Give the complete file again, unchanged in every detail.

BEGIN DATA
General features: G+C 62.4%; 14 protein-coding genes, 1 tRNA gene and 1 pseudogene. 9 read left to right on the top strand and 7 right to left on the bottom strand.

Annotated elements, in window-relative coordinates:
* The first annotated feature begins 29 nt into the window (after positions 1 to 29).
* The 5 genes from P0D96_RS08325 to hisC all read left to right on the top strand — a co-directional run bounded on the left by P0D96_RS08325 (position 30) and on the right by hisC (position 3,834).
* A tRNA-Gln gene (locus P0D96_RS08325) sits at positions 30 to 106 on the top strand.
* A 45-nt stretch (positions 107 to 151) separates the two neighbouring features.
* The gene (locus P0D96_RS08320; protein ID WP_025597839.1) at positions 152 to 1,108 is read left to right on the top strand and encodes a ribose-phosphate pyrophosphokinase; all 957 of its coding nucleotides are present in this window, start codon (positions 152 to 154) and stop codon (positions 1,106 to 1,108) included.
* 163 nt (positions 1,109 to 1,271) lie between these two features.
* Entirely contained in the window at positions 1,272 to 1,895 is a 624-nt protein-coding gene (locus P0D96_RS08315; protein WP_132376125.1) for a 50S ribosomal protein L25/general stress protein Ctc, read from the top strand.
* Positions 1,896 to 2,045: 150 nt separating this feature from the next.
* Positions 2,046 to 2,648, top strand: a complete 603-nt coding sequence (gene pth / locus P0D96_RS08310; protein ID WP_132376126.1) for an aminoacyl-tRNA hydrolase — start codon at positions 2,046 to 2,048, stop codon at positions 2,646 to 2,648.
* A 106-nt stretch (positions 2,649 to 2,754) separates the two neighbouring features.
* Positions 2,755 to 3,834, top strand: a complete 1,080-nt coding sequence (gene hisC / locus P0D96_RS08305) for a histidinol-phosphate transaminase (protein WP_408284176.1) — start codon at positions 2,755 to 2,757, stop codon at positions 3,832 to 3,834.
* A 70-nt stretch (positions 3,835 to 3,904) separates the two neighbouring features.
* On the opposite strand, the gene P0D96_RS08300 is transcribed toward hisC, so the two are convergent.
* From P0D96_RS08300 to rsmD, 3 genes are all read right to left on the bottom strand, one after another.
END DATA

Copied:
General features: G+C 62.4%; 14 protein-coding genes, 1 tRNA gene and 1 pseudogene. 9 read left to right on the top strand and 7 right to left on the bottom strand.

Annotated elements, in window-relative coordinates:
* The first annotated feature begins 29 nt into the window (after positions 1 to 29).
* The 5 genes from P0D96_RS08325 to hisC all read left to right on the top strand — a co-directional run bounded on the left by P0D96_RS08325 (position 30) and on the right by hisC (position 3,834).
* A tRNA-Gln gene (locus P0D96_RS08325) sits at positions 30 to 106 on the top strand.
* A 45-nt stretch (positions 107 to 151) separates the two neighbouring features.
* The gene (locus P0D96_RS08320; protein ID WP_025597839.1) at positions 152 to 1,108 is read left to right on the top strand and encodes a ribose-phosphate pyrophosphokinase; all 957 of its coding nucleotides are present in this window, start codon (positions 152 to 154) and stop codon (positions 1,106 to 1,108) included.
* 163 nt (positions 1,109 to 1,271) lie between these two features.
* Entirely contained in the window at positions 1,272 to 1,895 is a 624-nt protein-coding gene (locus P0D96_RS08315; protein WP_132376125.1) for a 50S ribosomal protein L25/general stress protein Ctc, read from the top strand.
* Positions 1,896 to 2,045: 150 nt separating this feature from the next.
* Positions 2,046 to 2,648, top strand: a complete 603-nt coding sequence (gene pth / locus P0D96_RS08310; protein ID WP_132376126.1) for an aminoacyl-tRNA hydrolase — start codon at positions 2,046 to 2,048, stop codon at positions 2,646 to 2,648.
* A 106-nt stretch (positions 2,649 to 2,754) separates the two neighbouring features.
* Positions 2,755 to 3,834, top strand: a complete 1,080-nt coding sequence (gene hisC / locus P0D96_RS08305) for a histidinol-phosphate transaminase (protein WP_408284176.1) — start codon at positions 2,755 to 2,757, stop codon at positions 3,832 to 3,834.
* A 70-nt stretch (positions 3,835 to 3,904) separates the two neighbouring features.
* On the opposite strand, the gene P0D96_RS08300 is transcribed toward hisC, so the two are convergent.
* From P0D96_RS08300 to rsmD, 3 genes are all read right to left on the bottom strand, one after another.